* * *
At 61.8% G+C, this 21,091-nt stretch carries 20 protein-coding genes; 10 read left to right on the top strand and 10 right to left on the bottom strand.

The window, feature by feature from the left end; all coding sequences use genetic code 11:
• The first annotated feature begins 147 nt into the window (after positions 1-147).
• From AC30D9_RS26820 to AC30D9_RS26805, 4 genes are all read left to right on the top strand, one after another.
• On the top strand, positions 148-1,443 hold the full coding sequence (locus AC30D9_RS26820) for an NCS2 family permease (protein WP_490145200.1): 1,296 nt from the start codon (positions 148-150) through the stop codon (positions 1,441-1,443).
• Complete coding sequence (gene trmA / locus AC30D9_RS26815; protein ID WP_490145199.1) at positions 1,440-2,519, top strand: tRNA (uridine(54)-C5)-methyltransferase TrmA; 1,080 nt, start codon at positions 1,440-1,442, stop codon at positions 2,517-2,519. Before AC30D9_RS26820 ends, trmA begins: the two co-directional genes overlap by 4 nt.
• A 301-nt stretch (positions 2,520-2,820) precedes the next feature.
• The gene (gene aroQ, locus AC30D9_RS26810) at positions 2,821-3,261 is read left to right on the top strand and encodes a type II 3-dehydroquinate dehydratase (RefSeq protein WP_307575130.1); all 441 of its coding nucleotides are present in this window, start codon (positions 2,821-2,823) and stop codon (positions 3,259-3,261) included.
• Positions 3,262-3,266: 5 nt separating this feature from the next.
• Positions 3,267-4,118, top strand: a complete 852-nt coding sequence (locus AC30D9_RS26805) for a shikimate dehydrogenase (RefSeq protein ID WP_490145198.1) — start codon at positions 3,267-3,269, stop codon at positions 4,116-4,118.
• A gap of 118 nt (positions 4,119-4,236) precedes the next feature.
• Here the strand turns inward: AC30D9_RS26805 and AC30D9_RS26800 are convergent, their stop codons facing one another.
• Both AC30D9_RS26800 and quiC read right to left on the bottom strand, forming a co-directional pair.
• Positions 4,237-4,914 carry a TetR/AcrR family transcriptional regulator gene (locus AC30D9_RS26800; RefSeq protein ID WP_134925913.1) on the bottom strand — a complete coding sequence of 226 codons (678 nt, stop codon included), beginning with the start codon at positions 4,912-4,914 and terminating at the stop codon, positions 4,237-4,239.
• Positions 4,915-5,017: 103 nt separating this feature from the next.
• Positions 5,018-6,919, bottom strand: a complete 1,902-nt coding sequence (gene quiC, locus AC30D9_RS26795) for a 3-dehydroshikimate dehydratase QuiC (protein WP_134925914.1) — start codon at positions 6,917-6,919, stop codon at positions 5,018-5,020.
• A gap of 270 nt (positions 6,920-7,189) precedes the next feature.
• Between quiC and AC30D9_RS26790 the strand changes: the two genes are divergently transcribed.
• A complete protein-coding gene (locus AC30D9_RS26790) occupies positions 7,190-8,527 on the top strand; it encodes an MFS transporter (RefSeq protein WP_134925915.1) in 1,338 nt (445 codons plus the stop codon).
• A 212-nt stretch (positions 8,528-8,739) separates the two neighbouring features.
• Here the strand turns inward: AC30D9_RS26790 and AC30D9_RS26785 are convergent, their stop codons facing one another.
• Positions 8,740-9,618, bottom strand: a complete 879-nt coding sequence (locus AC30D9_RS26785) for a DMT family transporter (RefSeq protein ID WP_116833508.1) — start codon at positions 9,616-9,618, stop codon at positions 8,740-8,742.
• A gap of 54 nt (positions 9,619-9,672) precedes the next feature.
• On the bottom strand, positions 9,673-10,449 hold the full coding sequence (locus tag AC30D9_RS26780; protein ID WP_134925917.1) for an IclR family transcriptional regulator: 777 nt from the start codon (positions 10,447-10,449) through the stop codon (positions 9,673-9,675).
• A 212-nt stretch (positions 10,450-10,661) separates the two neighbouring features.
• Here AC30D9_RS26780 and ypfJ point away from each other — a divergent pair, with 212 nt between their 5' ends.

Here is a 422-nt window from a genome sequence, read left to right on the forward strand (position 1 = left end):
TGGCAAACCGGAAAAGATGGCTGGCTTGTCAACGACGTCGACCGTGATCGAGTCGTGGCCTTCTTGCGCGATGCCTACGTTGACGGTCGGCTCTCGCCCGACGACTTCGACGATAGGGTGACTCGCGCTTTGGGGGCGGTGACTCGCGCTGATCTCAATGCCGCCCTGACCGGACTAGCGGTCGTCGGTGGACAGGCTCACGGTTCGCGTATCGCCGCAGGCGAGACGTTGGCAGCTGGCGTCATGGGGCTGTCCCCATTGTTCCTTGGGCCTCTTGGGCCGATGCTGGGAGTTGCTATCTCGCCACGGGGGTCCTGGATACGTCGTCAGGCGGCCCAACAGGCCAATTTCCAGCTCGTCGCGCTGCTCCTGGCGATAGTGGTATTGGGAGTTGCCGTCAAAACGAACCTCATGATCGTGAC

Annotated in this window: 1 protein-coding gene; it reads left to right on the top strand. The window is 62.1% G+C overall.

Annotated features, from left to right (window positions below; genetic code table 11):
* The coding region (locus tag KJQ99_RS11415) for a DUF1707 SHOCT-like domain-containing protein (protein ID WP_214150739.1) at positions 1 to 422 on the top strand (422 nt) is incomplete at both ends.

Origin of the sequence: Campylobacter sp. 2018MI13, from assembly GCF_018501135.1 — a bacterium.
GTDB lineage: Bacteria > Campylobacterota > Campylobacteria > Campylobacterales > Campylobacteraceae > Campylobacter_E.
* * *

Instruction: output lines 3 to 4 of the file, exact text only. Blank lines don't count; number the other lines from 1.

• The first annotated feature begins 147 nt into the window (after positions 1-147).
• From AC30D9_RS26820 to AC30D9_RS26805, 4 genes are all read left to right on the top strand, one after another.